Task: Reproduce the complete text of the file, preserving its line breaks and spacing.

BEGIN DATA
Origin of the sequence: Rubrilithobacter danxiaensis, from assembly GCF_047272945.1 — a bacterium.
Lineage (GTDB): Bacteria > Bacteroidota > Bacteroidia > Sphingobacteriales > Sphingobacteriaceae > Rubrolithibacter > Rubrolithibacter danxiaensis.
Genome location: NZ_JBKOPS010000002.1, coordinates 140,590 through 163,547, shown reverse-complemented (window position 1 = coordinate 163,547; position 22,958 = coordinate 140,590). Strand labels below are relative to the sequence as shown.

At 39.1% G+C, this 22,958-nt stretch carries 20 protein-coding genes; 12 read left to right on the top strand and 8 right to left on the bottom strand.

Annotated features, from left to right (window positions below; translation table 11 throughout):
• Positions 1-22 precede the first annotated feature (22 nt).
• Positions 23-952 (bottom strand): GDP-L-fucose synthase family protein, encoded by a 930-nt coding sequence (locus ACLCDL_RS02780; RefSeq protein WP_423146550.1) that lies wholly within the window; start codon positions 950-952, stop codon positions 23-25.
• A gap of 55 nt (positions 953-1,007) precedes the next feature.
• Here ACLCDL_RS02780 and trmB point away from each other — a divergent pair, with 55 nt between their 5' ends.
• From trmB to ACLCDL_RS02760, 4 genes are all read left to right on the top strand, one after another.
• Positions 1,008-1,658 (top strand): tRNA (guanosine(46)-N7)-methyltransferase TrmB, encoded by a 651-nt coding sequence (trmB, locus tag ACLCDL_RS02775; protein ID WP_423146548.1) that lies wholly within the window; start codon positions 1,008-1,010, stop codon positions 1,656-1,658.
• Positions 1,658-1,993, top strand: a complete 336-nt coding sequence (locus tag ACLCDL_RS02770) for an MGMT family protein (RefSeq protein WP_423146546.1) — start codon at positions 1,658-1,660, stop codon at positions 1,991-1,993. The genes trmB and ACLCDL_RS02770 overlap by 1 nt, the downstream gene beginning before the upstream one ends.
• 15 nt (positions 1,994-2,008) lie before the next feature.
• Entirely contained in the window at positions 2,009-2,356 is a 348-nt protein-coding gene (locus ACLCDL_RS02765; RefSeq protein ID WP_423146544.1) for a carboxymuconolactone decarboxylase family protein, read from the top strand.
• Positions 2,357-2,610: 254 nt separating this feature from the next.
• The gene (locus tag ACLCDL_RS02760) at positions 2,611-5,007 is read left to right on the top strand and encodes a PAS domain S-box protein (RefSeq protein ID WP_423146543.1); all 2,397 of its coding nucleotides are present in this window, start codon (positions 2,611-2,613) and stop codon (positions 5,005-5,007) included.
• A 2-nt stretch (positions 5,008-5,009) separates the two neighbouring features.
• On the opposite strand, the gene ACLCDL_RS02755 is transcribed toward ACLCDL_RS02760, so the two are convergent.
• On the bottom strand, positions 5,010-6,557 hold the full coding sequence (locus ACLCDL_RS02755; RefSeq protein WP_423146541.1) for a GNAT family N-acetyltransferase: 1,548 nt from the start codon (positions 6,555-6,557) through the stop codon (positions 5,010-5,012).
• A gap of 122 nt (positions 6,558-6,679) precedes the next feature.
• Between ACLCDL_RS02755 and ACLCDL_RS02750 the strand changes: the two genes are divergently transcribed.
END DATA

Origin of the sequence: Rubrilithobacter danxiaensis, from assembly GCF_047272945.1 — a bacterium.
Lineage (GTDB): Bacteria > Bacteroidota > Bacteroidia > Sphingobacteriales > Sphingobacteriaceae > Rubrolithibacter > Rubrolithibacter danxiaensis.
Genome location: NZ_JBKOPS010000002.1, coordinates 140,590 through 163,547, shown reverse-complemented (window position 1 = coordinate 163,547; position 22,958 = coordinate 140,590). Strand labels below are relative to the sequence as shown.

At 39.1% G+C, this 22,958-nt stretch carries 20 protein-coding genes; 12 read left to right on the top strand and 8 right to left on the bottom strand.

Annotated features, from left to right (window positions below; translation table 11 throughout):
• Positions 1-22 precede the first annotated feature (22 nt).
• Positions 23-952 (bottom strand): GDP-L-fucose synthase family protein, encoded by a 930-nt coding sequence (locus ACLCDL_RS02780; RefSeq protein WP_423146550.1) that lies wholly within the window; start codon positions 950-952, stop codon positions 23-25.
• A gap of 55 nt (positions 953-1,007) precedes the next feature.
• Here ACLCDL_RS02780 and trmB point away from each other — a divergent pair, with 55 nt between their 5' ends.
• From trmB to ACLCDL_RS02760, 4 genes are all read left to right on the top strand, one after another.
• Positions 1,008-1,658 (top strand): tRNA (guanosine(46)-N7)-methyltransferase TrmB, encoded by a 651-nt coding sequence (trmB, locus tag ACLCDL_RS02775; protein ID WP_423146548.1) that lies wholly within the window; start codon positions 1,008-1,010, stop codon positions 1,656-1,658.
• Positions 1,658-1,993, top strand: a complete 336-nt coding sequence (locus tag ACLCDL_RS02770) for an MGMT family protein (RefSeq protein WP_423146546.1) — start codon at positions 1,658-1,660, stop codon at positions 1,991-1,993. The genes trmB and ACLCDL_RS02770 overlap by 1 nt, the downstream gene beginning before the upstream one ends.
• 15 nt (positions 1,994-2,008) lie before the next feature.
• Entirely contained in the window at positions 2,009-2,356 is a 348-nt protein-coding gene (locus ACLCDL_RS02765; RefSeq protein ID WP_423146544.1) for a carboxymuconolactone decarboxylase family protein, read from the top strand.
• Positions 2,357-2,610: 254 nt separating this feature from the next.
• The gene (locus tag ACLCDL_RS02760) at positions 2,611-5,007 is read left to right on the top strand and encodes a PAS domain S-box protein (RefSeq protein ID WP_423146543.1); all 2,397 of its coding nucleotides are present in this window, start codon (positions 2,611-2,613) and stop codon (positions 5,005-5,007) included.
• A 2-nt stretch (positions 5,008-5,009) separates the two neighbouring features.
• On the opposite strand, the gene ACLCDL_RS02755 is transcribed toward ACLCDL_RS02760, so the two are convergent.
• On the bottom strand, positions 5,010-6,557 hold the full coding sequence (locus ACLCDL_RS02755; RefSeq protein WP_423146541.1) for a GNAT family N-acetyltransferase: 1,548 nt from the start codon (positions 6,555-6,557) through the stop codon (positions 5,010-5,012).
• A gap of 122 nt (positions 6,558-6,679) precedes the next feature.
• Between ACLCDL_RS02755 and ACLCDL_RS02750 the strand changes: the two genes are divergently transcribed.